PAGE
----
Big W's survival - and 22,000 jobs - no longer guaranteed
THE shock resignation of BIG W chief executive officer Sally Macdonald has prompted speculation that the Woolworths-owned retail giant's survival is not guaranteed.
Big W operates 184 stores throughout Australia and competes head-to-head with Coles' owned K-Mart stores.
It employs about 22,000 staff nationally and through Asia.
Analysts are now questioning if Ms Macdonald's departure - less than 12 months after her appointment in January - highlights bigger intentions for the retailer.
Woolworths chief executive Brad Banducci said Ms Macdonald had made progress in restructuring the business and reducing costs but that "the transformation of Big W will take three to five years to complete".
"Unfortunately, this time horizon is inconsistent with Sally's expectation when she joined Big W."
In the aftermath of Woolworths offloading its hardware chain Masters, questions are now being asked about the future of Big W.
Retail analyst Steve Kulmar told Fairfax Media he didn't buy the explanation.
"Obviously something has happened internally but the whole discount department store market is an endangered category, with the likes of Amazon and the broader push for convenience pricing," he said.
In September, Amazon was understood to be hunting around Sydney for warehouse space large enough to cater for its enormous supply chain.
Fairfax also quoted an unnamed analyst who said there was "no doubt they want to sell this business".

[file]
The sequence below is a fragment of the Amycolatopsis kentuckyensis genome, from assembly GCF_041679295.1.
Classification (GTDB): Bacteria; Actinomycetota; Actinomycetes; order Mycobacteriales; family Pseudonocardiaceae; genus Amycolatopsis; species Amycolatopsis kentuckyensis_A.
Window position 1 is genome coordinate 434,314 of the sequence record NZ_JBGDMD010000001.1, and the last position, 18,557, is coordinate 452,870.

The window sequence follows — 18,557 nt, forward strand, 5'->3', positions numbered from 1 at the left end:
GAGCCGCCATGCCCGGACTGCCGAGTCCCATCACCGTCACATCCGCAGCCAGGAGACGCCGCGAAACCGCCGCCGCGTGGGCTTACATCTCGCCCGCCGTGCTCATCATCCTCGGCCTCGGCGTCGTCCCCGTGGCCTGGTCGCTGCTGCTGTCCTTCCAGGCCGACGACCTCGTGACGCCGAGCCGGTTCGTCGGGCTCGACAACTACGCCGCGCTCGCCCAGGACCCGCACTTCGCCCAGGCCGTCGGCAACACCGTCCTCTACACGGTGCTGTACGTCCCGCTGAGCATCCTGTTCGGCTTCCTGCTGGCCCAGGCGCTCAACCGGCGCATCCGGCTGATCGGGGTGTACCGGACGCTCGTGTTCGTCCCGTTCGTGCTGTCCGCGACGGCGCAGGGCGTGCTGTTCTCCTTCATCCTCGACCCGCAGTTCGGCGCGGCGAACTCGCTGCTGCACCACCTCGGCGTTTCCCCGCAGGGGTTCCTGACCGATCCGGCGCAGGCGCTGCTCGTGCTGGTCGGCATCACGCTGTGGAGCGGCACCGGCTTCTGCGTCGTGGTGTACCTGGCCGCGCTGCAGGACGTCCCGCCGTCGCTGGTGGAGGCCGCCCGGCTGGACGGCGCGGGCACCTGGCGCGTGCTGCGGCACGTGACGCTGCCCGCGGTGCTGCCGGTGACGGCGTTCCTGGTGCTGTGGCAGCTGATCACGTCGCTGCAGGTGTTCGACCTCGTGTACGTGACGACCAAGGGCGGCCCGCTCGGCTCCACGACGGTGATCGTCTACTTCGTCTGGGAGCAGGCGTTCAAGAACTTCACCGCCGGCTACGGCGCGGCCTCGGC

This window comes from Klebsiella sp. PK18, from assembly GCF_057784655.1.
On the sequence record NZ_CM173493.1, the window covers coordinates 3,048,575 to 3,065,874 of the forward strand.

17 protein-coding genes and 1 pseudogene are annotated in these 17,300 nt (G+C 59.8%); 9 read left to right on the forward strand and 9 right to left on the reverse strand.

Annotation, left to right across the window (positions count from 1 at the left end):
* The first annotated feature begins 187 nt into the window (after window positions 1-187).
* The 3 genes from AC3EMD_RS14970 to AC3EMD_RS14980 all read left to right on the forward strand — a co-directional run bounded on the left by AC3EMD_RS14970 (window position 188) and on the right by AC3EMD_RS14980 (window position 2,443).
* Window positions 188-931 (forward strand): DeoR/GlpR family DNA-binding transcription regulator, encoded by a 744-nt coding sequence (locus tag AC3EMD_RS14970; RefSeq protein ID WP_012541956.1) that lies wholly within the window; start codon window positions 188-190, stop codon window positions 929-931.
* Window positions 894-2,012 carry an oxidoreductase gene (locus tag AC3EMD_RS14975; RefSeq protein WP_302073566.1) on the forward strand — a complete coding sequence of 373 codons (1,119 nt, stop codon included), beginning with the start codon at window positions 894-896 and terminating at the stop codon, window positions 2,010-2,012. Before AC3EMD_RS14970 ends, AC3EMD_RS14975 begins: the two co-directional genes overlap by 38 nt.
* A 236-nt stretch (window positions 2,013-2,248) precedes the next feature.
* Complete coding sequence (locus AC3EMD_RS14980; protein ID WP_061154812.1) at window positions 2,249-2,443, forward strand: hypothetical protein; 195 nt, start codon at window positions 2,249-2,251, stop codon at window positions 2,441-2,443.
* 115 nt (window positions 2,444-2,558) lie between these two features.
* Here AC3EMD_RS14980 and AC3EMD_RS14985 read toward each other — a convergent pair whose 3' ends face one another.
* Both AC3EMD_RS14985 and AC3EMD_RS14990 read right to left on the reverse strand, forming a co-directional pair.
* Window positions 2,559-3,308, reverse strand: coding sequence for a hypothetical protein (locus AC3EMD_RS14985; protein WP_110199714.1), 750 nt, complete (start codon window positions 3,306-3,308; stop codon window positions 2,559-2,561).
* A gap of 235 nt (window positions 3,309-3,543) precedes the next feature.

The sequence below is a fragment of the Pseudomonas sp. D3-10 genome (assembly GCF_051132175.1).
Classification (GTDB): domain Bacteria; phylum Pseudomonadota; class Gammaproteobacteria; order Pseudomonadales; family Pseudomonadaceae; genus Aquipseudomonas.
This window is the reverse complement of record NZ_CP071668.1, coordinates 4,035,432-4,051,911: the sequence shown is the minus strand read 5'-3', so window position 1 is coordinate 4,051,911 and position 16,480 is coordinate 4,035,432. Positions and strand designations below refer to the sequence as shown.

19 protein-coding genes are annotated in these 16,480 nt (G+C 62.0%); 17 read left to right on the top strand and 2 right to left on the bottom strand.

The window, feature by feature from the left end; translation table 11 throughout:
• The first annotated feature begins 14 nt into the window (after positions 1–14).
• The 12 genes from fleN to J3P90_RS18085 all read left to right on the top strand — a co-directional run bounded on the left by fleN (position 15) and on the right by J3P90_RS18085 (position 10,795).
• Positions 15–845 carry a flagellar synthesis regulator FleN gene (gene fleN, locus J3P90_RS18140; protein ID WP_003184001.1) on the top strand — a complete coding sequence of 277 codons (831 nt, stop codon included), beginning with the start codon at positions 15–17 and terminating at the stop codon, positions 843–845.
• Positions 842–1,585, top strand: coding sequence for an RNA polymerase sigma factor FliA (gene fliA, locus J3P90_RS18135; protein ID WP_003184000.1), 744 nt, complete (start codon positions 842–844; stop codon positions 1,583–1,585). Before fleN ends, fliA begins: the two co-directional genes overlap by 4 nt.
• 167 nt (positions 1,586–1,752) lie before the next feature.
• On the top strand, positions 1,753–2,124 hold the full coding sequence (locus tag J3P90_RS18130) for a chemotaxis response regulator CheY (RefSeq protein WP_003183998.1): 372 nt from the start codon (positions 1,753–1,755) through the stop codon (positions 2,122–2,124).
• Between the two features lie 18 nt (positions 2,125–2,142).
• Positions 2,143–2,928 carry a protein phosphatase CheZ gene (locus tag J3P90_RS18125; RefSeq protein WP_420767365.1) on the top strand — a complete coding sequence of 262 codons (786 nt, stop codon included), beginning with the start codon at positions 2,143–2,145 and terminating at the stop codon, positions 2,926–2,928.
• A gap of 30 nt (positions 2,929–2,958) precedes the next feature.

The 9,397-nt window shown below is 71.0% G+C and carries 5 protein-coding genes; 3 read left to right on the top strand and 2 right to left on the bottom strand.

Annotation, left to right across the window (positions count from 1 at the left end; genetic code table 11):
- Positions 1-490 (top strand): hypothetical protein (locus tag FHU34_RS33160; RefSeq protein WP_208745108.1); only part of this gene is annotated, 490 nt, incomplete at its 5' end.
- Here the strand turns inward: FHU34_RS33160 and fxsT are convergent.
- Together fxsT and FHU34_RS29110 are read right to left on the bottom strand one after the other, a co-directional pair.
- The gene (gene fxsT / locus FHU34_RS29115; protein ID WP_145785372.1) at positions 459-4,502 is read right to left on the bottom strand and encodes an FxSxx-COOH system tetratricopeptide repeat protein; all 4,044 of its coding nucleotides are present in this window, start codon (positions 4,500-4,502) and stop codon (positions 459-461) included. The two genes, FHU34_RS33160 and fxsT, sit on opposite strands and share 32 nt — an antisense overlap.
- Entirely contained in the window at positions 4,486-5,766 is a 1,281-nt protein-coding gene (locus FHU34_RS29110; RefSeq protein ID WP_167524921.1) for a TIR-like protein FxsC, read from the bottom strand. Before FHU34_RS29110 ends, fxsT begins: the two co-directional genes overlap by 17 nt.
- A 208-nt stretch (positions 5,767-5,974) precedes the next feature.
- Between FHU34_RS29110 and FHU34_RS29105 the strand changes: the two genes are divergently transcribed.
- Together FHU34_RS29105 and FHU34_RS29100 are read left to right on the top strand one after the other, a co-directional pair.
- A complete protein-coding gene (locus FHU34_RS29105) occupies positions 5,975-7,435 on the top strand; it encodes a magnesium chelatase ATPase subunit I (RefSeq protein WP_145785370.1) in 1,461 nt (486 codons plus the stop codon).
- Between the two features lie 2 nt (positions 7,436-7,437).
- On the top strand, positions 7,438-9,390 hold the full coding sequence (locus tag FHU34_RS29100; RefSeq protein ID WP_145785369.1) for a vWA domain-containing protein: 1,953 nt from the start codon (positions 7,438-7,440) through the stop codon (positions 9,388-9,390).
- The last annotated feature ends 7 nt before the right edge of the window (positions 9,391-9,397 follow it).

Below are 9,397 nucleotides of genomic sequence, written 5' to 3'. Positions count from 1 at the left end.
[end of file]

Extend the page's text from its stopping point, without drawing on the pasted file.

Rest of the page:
"The only issue is the attitude of (Woolworths chairman) Gordon Cairns and his view that Woolworths needed to get the business performing at an adequate level before selling it."
It is not the first time Big W's sale has been up for discussion.
In June, South African retial giant Steinhoff - which owns Best & Less - was reported to be in talks with Woolworths about buying the discount department chain.
There were suggestions at the time that Woolworths would try to "package" Big W with Masters in an effort to score a better deal for the pair.
A spokesman from the company was tight lipped on the issue when approached by ARM.
"Woolworths is committed to the long-term success of BIG W," the spokesman said.
"BIG W is an important part of our Group's offering to our customers.
"We won't comment on market speculation."
Woolworths confirms resignation of Big W chief executive Sally Macdonald:
Wednesday, 16 November 2016: Woolworths has today announced that Sally Macdonald has resigned from her role as Chief Executive Officer of BIG W. Ms. Macdonald joined BIG W in January, 2016.
David Walker, who became the CEO of Woolworths' Home Improvement businesses in February 2016, will transition to BIG W as acting CEO.
Mr. Walker has 18 years of retail experience, including a previous role at BIG W in Supply Chain transformation. Ms. Macdonald will support Mr. Walker during this transition.
Brad Banducci, Chief Executive Officer and Managing Director, said: "Since joining BIG W in January 2016, Sally has made material progress in restructuring the business, especially in the areas of direct sourcing, product development, supply chain, business simplification and cost reduction.
However, despite these and other positive changes, it is apparent that the transformation of BIG W will take three to five years to complete and, unfortunately, this time horizon is inconsistent with Sally's expectation when she joined BIG W".
We look forward to continuing the momentum of change at BIG W, with a continued focus on BIG W's long-term success", Mr. Banducci said.